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Investigating the relationship between emotional granularity and cardiorespiratory physiological activity in daily life

  • Hoemann, Katie; 140689;
  • Khan, Zulqarnain;
  • Kamona, Nada;
  • Dy, Jennifer;
  • Barrett, Lisa Feldman;
  • Quigley, Karen S;
Publication Date
Mar 25, 2021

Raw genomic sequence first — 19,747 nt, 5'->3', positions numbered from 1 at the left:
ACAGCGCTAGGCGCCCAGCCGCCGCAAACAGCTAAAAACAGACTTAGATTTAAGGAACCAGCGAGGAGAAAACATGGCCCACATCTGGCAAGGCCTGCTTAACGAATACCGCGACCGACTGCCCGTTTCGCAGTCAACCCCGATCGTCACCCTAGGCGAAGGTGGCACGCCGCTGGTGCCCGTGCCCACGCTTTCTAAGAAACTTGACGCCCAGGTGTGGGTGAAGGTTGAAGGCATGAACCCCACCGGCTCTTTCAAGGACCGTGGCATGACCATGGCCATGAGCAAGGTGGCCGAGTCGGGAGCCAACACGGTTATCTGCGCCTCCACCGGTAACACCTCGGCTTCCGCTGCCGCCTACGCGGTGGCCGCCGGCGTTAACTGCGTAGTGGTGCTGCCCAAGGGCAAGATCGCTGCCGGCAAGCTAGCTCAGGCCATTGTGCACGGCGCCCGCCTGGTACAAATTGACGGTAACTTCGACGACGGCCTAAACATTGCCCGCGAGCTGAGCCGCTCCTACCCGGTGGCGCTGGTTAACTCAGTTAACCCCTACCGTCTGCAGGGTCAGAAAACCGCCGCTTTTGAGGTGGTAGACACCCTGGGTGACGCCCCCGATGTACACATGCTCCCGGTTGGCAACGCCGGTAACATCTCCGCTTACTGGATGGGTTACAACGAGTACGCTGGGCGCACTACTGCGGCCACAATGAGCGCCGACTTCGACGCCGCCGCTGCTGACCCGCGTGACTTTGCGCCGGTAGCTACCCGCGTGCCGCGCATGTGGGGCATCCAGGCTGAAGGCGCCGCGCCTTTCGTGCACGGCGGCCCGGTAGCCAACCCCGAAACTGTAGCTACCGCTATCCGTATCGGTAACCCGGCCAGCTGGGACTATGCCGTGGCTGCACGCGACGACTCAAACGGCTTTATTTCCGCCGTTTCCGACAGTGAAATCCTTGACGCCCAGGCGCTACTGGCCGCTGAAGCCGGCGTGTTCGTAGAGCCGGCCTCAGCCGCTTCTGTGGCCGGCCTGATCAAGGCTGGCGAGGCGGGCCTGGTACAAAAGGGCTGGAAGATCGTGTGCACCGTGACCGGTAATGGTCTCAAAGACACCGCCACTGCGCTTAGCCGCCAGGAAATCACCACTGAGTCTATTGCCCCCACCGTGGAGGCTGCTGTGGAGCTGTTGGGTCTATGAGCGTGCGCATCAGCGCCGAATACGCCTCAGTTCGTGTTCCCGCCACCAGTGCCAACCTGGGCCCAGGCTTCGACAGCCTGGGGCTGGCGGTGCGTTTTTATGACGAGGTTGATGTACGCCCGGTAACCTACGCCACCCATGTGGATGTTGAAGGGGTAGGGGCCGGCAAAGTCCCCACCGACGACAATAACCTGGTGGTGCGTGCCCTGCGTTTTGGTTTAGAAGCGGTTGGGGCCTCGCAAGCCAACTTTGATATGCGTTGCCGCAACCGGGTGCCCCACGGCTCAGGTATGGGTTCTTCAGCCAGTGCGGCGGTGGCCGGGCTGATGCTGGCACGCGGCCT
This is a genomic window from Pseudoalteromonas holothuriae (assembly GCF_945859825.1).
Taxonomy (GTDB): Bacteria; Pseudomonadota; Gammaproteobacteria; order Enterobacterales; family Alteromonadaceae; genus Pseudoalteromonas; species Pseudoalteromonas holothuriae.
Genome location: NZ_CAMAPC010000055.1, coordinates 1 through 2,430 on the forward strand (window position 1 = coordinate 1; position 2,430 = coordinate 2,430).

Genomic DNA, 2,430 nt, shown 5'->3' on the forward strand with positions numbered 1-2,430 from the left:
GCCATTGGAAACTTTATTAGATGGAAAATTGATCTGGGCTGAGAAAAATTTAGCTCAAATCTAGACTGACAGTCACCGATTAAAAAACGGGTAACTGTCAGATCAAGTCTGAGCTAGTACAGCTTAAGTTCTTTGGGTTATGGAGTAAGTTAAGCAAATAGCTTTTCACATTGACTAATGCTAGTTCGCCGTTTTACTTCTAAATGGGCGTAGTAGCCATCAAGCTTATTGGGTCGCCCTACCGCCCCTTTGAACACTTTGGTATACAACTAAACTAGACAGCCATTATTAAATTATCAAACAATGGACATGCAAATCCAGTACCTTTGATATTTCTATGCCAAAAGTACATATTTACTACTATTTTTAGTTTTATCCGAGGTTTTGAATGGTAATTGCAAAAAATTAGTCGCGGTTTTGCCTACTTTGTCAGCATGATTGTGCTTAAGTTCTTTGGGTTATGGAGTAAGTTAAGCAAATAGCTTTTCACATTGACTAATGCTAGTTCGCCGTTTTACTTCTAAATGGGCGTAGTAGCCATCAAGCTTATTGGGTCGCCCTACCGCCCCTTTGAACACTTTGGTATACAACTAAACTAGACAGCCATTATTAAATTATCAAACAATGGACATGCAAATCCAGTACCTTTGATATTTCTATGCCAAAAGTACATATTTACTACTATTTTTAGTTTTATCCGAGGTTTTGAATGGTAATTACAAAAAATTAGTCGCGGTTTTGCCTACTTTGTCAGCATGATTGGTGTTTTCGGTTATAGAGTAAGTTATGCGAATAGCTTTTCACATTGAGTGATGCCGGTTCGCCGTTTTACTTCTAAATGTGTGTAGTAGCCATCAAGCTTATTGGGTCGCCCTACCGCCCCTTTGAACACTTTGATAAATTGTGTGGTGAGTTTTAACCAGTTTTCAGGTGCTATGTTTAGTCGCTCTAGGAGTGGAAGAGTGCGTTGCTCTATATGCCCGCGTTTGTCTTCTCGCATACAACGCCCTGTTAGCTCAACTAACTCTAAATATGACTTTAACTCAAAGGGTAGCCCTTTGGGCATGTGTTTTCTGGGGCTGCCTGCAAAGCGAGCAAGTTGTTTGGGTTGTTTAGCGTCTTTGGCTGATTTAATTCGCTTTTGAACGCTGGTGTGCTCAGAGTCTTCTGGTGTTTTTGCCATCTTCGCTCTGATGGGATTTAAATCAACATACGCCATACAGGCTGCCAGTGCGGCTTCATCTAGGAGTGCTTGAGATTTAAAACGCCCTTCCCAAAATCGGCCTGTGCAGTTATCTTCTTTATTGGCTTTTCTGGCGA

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Emotional granularity describes the ability to create emotional experiences that are precise and context-specific. Despite growing evidence of a link between emotional granularity and mental health, the physiological correlates of granularity have been under-investigated. This study explored the relationship between granularity and cardiorespiratory physiological activity in everyday life, with particular reference to the role of respiratory sinus arrhythmia (RSA), an estimate of vagal influence on the heart often associated with positive mental and physical health outcomes. Participants completed a physiologically triggered experience-sampling protocol including ambulatory recording of electrocardiogram, impedance cardiogram, movement, and posture. At each prompt, participants generated emotion labels to describe their current experience. In an end-of-day survey, participants elaborated on each prompt by rating the intensity of their experience on a standard set of emotion adjectives. Consistent with our hypotheses, individuals with higher granularity exhibited a larger number of distinct patterns of physiological activity during seated rest, and more situationally precise patterns of activity during emotional events: granularity was positively correlated with the number of clusters of cardiorespiratory physiological activity discovered in seated rest data, as well as with the performance of classifiers trained on event-related changes in physiological activity. Granularity was also positively associated with RSA during seated rest periods, although this relationship did not reach significance in this sample. These findings are consistent with constructionist accounts of emotion that propose concepts as a key mechanism underlying individual differences in emotional experience, physiological regulation, and physical health. / status: published

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